CAO points system faces review


The CAO points system - which determines entry to third level colleges - is set to be reviewed , Minister for Education, Ruairí Quinn has announced.

In a major speech on higher education, he said the CAO review would be part of a major programme of education reform that also includes a recasting of both the Junior and Leaving Certificate exams. Mr Quinn predicted it would take about six years to roll out the radical reform programme he envisaged.

In a significant move, he also refused to rule out new student charges or fees as the third level sector struggles with a funding crisis.

The Minister made his comments in an address to the Royal Irish Academy on the recent Hunt Report on higher education in Ireland.

Mr Quinn repeated his assertion that the current CAO points system was having an adverse impact on the learning experience at second level, on the Leaving Certificate examination and on the readiness of new entrants into higher education.

The benefits of any Leaving Cert curriculum reform will be undermined, he said, if the demands and pressures that the current points system places on both teachers and students are not addressed.

"I have asked for a full and frank consideration of this issue within the higher education sector in the coming months. We need to be prepared to think in terms of radically new approaches and alternatives to the current arrangements," Mr Quinn told his audience.

The current CAO system is designed around the dominant needs of a cohort of full-time, school leaver, entrants, the Minister said.

"While the CAO has served us very well and enjoys widespread public confidence . . . we have to think in terms of how we manage for a more diverse cohort of students, with new levels and forms of demand for flexible learning and non-traditional routes of entry. ''

Mr Quinn said there can be a lack of clarity and transparency around application processes and requirements for progressing from one part of the further and higher education system to another.

"We need to consider how an increased complexity of entry routes into the future can be managed in a way that is sufficiently sophisticated while remaining transparent and fair.''

On higher education, he said the first basic challenge will be in responding to the huge growth in demand over the next two decades - projected, probably conservatively, at 72 per cent.

This will be mirrored by radical changes in the profile of learners and in the nature of their learning interaction.

"Meeting this will require new ways of funding, designing and delivering higher education and learning opportunities, to support a growing emphasis on flexible opportunities, part-time provision, work-based learning and short intensive upskilling programmes.''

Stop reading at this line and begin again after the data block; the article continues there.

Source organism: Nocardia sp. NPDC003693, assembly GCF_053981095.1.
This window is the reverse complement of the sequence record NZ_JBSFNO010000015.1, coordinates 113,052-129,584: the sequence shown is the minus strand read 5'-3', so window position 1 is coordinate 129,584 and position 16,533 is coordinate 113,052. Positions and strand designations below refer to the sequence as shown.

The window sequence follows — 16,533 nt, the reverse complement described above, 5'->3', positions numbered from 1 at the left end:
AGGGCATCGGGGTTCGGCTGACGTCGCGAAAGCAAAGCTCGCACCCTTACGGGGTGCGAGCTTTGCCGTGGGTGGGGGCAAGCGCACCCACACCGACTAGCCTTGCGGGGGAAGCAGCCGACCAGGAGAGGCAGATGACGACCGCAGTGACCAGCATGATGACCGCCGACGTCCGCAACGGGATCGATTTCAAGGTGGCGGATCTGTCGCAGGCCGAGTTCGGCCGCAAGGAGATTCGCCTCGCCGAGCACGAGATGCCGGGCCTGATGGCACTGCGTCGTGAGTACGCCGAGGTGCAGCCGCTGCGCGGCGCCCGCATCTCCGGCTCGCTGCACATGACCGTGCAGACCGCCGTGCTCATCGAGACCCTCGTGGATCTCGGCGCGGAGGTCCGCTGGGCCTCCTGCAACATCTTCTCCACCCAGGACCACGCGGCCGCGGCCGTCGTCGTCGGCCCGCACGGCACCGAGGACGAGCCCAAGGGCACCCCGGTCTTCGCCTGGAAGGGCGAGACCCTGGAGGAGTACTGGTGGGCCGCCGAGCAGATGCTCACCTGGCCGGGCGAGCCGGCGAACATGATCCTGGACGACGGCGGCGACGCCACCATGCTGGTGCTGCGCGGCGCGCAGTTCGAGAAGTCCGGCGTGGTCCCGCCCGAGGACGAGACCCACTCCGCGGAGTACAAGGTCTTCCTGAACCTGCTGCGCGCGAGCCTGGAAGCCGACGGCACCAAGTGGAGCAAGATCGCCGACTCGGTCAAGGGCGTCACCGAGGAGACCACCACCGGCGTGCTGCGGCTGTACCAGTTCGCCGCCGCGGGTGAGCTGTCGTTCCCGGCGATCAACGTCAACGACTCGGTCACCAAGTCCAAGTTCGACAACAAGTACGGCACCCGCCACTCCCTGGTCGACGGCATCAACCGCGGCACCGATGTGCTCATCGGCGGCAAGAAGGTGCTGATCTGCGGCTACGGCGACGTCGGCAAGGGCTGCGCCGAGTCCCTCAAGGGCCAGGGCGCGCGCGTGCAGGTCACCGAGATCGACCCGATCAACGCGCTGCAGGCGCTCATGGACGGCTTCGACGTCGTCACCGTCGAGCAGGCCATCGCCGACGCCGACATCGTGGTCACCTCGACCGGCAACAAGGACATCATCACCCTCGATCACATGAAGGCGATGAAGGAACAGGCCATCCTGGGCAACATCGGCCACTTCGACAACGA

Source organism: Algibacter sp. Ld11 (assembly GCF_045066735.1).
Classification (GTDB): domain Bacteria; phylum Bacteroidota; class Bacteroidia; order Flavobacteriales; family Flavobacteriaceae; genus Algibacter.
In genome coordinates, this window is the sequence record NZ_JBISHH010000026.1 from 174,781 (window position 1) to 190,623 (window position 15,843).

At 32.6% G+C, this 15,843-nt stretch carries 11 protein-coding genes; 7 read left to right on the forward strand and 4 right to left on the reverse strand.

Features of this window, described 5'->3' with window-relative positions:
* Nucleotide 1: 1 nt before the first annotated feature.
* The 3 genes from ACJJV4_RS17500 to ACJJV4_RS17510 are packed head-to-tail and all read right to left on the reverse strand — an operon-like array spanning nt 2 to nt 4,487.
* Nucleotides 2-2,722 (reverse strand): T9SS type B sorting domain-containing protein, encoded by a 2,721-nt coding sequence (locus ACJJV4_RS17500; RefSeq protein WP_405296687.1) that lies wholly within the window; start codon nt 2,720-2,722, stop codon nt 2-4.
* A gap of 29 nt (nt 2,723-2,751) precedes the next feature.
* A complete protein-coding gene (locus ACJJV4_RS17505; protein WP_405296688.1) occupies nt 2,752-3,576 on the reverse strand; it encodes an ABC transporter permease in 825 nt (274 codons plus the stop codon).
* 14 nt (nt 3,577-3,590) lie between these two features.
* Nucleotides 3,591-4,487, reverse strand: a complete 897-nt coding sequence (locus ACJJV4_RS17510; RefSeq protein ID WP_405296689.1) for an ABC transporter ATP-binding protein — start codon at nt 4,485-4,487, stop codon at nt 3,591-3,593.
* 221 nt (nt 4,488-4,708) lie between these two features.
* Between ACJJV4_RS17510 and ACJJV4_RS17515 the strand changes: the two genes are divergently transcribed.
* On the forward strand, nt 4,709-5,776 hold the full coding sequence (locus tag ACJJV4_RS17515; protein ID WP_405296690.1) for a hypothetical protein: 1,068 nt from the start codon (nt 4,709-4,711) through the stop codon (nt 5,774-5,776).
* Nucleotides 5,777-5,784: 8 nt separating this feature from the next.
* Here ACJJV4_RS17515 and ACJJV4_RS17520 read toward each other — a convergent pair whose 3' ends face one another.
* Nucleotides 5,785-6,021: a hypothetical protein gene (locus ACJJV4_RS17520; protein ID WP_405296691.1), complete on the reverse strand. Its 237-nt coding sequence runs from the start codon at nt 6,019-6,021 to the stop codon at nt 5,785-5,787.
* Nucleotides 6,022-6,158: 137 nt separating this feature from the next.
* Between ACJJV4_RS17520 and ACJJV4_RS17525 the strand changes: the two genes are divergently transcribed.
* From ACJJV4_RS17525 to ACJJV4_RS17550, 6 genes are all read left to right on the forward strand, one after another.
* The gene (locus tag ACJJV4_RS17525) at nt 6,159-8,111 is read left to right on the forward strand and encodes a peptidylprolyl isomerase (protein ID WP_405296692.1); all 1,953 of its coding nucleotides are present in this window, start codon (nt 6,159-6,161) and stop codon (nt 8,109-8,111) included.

On fees, Mr Quinn refused to rule out additional costs for students - even though he made a specific pre-election commitment ruling out new charges.

The Minister said the issue of finance at third level would have to be addressed, but he said no proposals are being considered. Government would have to look at ways to finance the sector, but he had not been "feeling pressure'' from Government colleagues on the introduction of fees, Mr Quinn added.

Mr Quinn also signalled a very small number of institutes of technology could be transformed into new technological universities as proposed by the Hunt Report.

But he warned that they must meet very strict criteria. "We must be vigilant and ensure that excellence continues to be the hallmark of our higher education institutions and of our system of higher education. ''

"We cannot afford to be influenced by conventional prejudices, territorialism or institutional ambition for new status without new substance. A technological university must first and foremost be a university in the quality of its programmes, teaching and research, albeit one with a quite different mission to our existing universities."

Responding, Fianna Fáil spokesman on Education Brendan Smith accused the Minister of avoiding steps to tackle the funding deficit at third level institutions.

"Instead of taking real action to address the funding difficulties at our universities, Minister for Education Ruairí Quinn has today kicked this difficult issue down the road by ordering yet another report into funding structures at third level," he said in a statement.

"The Hunt report, commissioned by the previous government, has already clearly stated that our universities will need additional €500 million a year to meet the demands of rising student numbers. One has to question the merits of commissioning another report to do exactly what the Hunt report has done, highlighting the same concerns about growing budget deficits due to a surge in demand for third level places," Mr Smith said.